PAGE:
There can be no question of this having any reference to the abrogation of any verses of the Qur-an. For this Sura is one of the earliest revealed, being placed about eighth according to the most accepted chronological order. While the basic principles of Allah's Law remain the same, its form, expression, and application have varied from time to time, e.g., from Moses to Jesus, and from Jesus to Muhammad. It is one of the beneficent mercies of Allah that we should forget some things of the past, lest our minds become confused and our development is retarded. Besides, Allah knows what is manifest and what is hidden, and His Will and Plan work with supreme wisdom and goodness.
The Path of Islam is simple and easy. It depends on no abstruse mysteries or self-mortifications, but on straight and manly conduct in accordance with the laws of man's nature as implanted in him by Allah (xxx. 30). On the other hand, spiritual perfection may be most difficult, for it involves complete surrender on our part to Allah in all our affairs, thoughts, and desires: but after that surrender Allah's Grace will make our path easy.
This is not so strong as the Biblical phrase, "Cast not pearls before swine" (Man. vii. 6). The cases where admonition does produce spiritual profit and where it does not, are mentioned below in verses 10 and 11-13 respectively. Allah's Message should be proclaimed to all: but particular and personal admonitions are also due to those who attend and in whose hearts is the fear of Allah; in the case of those who run away from it and dishonour it, such particular and personal admonition is useless. They are the unfortunate ones who prepare their own ruin.
The Great Fire is the final Penalty or Disaster in the Hereafter, as contrasted with the minor Penalties or Disasters from which all evil suffers from within in this very life.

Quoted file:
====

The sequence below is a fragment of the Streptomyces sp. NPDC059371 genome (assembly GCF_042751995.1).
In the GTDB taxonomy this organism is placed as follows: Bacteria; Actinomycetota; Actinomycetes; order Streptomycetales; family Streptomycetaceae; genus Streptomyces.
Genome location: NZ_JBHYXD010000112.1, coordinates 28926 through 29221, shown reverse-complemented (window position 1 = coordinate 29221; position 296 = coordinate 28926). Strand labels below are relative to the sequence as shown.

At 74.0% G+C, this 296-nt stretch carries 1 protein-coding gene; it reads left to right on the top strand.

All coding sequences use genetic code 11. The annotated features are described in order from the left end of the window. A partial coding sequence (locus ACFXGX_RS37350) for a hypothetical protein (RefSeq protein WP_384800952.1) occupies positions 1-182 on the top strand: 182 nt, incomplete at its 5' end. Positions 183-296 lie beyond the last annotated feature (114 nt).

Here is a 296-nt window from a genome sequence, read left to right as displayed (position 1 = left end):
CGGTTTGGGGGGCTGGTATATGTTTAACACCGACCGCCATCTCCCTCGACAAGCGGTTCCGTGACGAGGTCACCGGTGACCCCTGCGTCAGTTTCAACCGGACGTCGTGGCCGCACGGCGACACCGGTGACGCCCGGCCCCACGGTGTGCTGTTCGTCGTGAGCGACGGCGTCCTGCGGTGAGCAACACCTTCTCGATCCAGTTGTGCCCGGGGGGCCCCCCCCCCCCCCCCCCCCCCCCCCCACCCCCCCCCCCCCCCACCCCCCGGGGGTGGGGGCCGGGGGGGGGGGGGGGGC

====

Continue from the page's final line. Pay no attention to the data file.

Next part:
A terrible picture of those who ruin their whole future by evil lives here below. They introduce a discord into Creation, while life should be one great universal concord. And their past clings to them as part of their own will. They are not even like the dry swarthy stubble mentioned in verse 5 above, which grew naturally out of the luscious pasture, for they have grown harmful, in defiance of their own nature. "Neither die nor five": Cf. xx. 74.
Prosper. in the highest sense; attain to Bliss or Salvation; as opposed to "enter the Fire".
The first process in godliness is to cleanse ourselves in body, mind, and soul. Then we shall be in a fit state to see and proclaim the Glory of Allah. That leads us to our actual absorption in Praise and Prayer.
The law of righteousness and godliness is not a new law, nor are the vanity and short duration of this world preached here for the first time. But spiritual truths have to be renewed and reiterated again and again.
No Book of Abraham has come down to us. But the Old Testament recognises that Abraham was a prophet (Gen. xx. 7). There is a book in Greek, which has been translated by Mr. G.H. Box, called the Testament of Abraham (published by the Society for the Promotion of Christian Knowledge, London, 1927). It seems to be a Greek translation of a Hebrew original. The Greek Text was probably written in the second Christian century, in Egypt, but in its present form it probably goes back only to the 9th or 10th Century. It was popular among the Christians. Perhaps the Jewish Midrash also refers to a Testament of Abraham.
The original Revelation of Moses, of which the Present Pentateuch is a surviving recension. See Appendix 11, The present Gospels do not come under the definition of the "earliest" Books. Nor could they be called "Books of Jesus': they were written not by him, but about him, and long after his death.